Stonewall 50 World Pride kicked-off with a special dedication by San Diego activist Nicole Murray-Ramirez.
Fifty years after the historic riots that many believe began the gay rights movement, 50 pioneers were posthumously venerated this past Thursday when a wall of honor was unveiled inside New York’s historic Stonewall Inn.
The commemoration took place on the eve of the 50-year anniversary of Stonewall, when LGBT people, having had enough of police violence and discrimination against them, rose up and fought back for a period of several days.
That fight continues today, but it was the work of past activists who trailblazed for change--sometimes paying the ultimate price--who are recognized on the wall.
San Diego's own Nicole Murray-Ramirez founded the project and addressed the crowd at Thursday's dedication.
“A community, indeed, a civil rights movement, that does not know where it came from … doesn’t really know where it’s going,” he said.
The dedication was only the beginning of the many events around New York City to celebrate Stonewall 50 World Pride over the past weekend.
Among the 50 honored are rainbow flag creator Gilbert Baker, artist Kieth Haring and San Francisco politician Harvey Milk who was shot and killed in office. Marsha P. Johnson, a trans woman of color who is believed to have thrown the first brick at the Stonewall riots is also a part of the wall.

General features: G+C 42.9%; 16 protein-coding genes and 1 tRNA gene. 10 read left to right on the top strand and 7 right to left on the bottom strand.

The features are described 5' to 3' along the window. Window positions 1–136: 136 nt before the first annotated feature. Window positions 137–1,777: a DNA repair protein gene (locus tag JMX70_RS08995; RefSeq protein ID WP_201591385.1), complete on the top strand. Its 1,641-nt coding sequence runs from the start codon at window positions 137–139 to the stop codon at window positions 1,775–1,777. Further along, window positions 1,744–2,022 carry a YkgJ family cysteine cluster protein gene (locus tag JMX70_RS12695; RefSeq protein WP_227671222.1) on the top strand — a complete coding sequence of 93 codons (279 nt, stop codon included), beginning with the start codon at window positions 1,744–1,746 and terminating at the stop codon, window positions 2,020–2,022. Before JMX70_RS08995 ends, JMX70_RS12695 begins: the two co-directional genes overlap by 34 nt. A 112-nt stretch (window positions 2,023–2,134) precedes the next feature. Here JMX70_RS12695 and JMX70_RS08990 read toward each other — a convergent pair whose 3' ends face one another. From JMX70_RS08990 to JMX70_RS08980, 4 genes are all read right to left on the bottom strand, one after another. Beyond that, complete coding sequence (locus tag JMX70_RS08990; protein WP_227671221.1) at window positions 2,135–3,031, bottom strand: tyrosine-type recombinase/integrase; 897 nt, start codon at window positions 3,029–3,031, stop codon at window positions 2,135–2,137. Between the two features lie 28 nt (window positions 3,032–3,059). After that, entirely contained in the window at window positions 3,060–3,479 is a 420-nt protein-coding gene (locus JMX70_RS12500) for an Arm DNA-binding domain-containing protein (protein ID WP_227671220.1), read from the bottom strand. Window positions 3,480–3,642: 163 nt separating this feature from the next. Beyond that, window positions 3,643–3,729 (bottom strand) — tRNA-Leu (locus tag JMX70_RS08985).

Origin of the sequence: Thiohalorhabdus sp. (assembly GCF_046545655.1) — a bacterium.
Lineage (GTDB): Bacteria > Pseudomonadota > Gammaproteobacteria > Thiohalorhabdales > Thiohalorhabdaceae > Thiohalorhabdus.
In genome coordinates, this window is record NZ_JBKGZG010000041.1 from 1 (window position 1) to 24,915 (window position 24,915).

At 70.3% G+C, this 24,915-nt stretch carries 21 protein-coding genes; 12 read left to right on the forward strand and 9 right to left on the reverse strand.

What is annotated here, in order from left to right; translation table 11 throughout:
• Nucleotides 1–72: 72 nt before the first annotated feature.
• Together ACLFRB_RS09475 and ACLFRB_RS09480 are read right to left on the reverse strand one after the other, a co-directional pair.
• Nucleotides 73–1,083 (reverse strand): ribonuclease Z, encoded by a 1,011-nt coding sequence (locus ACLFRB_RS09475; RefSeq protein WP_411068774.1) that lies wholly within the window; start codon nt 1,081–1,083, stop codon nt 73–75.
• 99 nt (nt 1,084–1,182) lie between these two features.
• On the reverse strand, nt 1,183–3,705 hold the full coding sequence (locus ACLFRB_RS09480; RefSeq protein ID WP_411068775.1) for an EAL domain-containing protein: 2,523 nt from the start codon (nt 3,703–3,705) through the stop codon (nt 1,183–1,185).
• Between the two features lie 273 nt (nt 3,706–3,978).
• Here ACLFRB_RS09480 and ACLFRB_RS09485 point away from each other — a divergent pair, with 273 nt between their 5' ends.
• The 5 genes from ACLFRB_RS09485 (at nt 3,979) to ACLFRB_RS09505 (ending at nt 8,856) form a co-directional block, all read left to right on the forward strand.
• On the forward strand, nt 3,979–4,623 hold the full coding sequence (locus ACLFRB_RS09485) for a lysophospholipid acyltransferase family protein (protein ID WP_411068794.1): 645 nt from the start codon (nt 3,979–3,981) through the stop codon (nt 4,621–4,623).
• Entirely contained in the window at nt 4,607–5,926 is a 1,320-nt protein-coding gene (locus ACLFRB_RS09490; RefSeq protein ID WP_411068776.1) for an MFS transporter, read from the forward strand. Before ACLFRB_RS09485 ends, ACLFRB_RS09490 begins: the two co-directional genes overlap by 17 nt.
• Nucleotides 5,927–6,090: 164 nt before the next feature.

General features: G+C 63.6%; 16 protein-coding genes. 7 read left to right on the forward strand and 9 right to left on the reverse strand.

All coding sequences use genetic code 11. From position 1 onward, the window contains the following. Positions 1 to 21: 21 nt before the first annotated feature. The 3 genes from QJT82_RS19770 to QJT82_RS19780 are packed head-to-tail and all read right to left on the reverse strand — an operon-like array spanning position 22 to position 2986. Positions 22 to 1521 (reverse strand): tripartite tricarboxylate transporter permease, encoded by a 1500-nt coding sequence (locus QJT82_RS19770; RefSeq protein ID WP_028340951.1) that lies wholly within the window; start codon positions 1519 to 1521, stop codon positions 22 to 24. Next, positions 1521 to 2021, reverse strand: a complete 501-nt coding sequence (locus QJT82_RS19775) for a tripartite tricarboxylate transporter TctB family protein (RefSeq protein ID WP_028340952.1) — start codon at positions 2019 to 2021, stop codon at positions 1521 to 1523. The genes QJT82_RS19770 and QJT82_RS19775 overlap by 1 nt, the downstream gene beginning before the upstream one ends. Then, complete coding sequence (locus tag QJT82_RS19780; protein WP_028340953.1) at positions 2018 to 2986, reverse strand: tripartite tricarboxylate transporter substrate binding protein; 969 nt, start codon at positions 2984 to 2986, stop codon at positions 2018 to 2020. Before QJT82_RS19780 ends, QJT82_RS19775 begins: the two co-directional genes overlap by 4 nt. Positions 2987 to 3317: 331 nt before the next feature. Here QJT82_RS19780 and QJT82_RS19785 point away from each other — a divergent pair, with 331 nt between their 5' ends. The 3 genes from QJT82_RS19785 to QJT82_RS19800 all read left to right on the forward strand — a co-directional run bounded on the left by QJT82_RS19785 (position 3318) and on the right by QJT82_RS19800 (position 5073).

Matthew Shepard is memorialized too. He was a gay college student who was murdered and drew national attention as a victim of a hate crime.
Richard Dworkin, partner of the late AIDS activist Michael Callen said, “There are some people honored here who have done amazing things, that the world doesn’t necessarily know about."
Many blame the current presidential administration for trying to undo the achievements of the LGBT community that have happened over the last 50 years. Matthew's mother, Judy Shepard, was also in attendance is worried that conservatives in power will chip away at progress.
“We need to figure out a way for that to not happen,” said Mrs. Shepard. “And the way we do that is to know our past and work towards our future.”
Nicole Murray Ramirez told San Diego Gay and Lesbian News, before he left to the dedication, that the memorial takes care of one part of that equation.
“This National LGBTQ Wall of Honor will remind our community whose shoulders we stand on and the pioneers, trailblazers and heroes of our civil rights movement,” he said.